This last point suggests a further implication of the basic argument. The Anglican legacy includes a tradition of working with the grain of a culture: it begins in the unashamed attempt to devise a form for Catholic ecclesial life that is thoroughly ‘native’ to the realms governed by the Tudor dynasty. Hooker is consistently concerned to defend an ecclesiastical polity that is bound up with the laws and customs of this particular society. This can be – and often has been – an excuse for the odd cultural fundamentalism which assumes that communicating Christianity means communicating (or imposing) certain cultural habits; it is the familiar caricature of Anglicanism abroad which has produced replicas of Gothic churches in tropical climates and a musical repertoire mostly focused upon translations of Victorian hymns. But the principle with which Hooker worked is logically one that allows cultural diversity and flexibility. At least some Anglican missions took this fully on board – notably in the Pacific, when we think of the work of Selwyn and Patteson. And, to push it a little further and to link it with the reflections of Vincent Donovan in his classic, Christianity Rediscovered, this means that we should be careful of trying to control too tightly the forms that arise in response to the sharing of the Gospel.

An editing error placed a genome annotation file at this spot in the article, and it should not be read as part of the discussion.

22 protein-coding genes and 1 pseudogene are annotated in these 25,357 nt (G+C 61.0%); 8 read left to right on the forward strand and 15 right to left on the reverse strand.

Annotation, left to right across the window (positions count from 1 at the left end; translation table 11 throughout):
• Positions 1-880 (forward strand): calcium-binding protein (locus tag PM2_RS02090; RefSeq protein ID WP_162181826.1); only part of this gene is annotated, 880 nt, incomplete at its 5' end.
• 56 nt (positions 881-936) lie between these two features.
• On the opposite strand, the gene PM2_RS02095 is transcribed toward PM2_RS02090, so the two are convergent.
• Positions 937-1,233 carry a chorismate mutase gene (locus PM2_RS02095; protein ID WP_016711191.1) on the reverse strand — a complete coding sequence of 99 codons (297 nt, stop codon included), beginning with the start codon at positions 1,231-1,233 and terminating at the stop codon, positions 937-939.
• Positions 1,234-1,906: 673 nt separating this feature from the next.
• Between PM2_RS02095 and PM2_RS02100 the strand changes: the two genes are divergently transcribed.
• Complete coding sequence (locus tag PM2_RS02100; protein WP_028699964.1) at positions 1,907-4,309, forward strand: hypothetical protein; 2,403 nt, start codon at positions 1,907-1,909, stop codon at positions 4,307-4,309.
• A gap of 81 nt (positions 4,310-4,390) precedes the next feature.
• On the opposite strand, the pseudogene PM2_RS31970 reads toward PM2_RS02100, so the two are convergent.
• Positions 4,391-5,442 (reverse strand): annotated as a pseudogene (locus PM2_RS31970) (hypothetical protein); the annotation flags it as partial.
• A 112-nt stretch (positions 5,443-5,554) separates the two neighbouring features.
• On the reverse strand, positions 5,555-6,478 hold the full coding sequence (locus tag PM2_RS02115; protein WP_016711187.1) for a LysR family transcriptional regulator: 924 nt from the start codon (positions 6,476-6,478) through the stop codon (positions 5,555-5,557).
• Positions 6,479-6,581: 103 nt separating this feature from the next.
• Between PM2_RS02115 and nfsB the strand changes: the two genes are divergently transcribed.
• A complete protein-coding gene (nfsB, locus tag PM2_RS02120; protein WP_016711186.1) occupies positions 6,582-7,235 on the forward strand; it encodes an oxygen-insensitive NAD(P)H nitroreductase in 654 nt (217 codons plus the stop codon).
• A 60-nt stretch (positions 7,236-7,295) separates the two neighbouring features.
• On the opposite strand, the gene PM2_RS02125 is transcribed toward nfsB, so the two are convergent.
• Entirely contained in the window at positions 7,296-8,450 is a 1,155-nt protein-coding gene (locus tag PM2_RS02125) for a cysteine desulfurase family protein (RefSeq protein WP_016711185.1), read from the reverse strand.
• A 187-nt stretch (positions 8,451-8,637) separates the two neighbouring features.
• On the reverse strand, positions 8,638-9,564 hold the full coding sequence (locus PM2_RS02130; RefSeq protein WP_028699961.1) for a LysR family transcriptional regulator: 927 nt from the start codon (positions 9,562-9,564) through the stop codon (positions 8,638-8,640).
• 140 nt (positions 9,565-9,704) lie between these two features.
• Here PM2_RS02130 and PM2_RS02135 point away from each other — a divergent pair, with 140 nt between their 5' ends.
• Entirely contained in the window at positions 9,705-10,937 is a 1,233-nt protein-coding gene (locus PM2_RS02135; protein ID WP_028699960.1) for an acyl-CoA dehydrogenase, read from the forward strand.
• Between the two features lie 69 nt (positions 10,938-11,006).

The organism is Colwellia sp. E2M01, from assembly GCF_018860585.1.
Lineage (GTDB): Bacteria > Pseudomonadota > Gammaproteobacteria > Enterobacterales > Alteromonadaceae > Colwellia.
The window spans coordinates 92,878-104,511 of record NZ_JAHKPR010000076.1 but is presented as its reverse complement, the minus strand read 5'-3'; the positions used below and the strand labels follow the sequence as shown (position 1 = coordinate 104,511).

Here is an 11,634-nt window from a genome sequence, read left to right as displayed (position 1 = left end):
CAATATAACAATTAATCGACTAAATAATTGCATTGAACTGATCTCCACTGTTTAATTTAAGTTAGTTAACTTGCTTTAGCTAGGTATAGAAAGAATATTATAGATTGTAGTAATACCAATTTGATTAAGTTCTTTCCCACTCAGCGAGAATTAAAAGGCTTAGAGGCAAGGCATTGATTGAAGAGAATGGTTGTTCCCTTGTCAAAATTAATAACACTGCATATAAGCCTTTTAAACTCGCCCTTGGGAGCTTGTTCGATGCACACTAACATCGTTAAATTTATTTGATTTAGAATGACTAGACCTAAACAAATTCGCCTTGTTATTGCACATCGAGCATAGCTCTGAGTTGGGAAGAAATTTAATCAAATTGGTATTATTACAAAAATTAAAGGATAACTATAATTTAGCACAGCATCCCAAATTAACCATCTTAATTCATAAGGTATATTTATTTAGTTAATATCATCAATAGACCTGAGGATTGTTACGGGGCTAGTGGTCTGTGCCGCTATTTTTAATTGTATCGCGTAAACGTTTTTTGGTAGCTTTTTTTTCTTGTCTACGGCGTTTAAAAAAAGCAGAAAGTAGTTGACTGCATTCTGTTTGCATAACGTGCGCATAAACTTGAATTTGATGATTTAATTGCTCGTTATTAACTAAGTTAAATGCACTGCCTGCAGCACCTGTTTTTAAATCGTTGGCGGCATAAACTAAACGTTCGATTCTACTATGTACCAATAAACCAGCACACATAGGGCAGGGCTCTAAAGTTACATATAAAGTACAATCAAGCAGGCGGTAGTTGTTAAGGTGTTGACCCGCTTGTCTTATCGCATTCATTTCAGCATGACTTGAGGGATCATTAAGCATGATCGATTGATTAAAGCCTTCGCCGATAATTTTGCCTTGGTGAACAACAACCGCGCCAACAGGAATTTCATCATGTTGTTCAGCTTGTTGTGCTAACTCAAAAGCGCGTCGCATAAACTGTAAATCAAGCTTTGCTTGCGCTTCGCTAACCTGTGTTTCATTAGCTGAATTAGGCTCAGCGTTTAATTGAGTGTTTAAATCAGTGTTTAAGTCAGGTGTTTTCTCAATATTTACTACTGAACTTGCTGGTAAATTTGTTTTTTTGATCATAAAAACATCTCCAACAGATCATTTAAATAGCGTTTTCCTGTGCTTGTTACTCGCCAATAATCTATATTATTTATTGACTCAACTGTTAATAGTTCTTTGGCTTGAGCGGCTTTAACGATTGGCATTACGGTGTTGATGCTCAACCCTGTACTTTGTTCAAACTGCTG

Thus, even if a dialogue has within it a hope and prayer that it may open the door to some kind of explicit acknowledgement of Christ, it must recognize that this will not dissolve all the ‘otherness’ that a dialogue will have involved. Just as we wait to hear what Christ has to say to us in the voice of the dialogue partner who has no explicit vocabulary for speaking of the relation that already exists with this Christ, so we wait to see what particular effect, within this thought world, this set of customs, words about Christ may have. And whatever the outcome in respect of this, the readiness to hear and learn from the ‘stranger’s’ hidden relation to Christ must be always to the fore. I don’t think this is an appeal to an anonymous Christianity in the other: it is rather an appeal to the hidden Christ active in the other, the eternal Word who cannot but be acting in union with the historical Jesus.
To repeat the Christological point: although the Word is never without Jesus, and the Word’s acts in human history (and indeed in the universe) will be inseparable from the agency of Jesus as a human being, it would be a mistake to say that what we can say about the human Jesus exhausts what we can say about the Word.
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© 2013 Kendall S. Harmon. All rights reserved.
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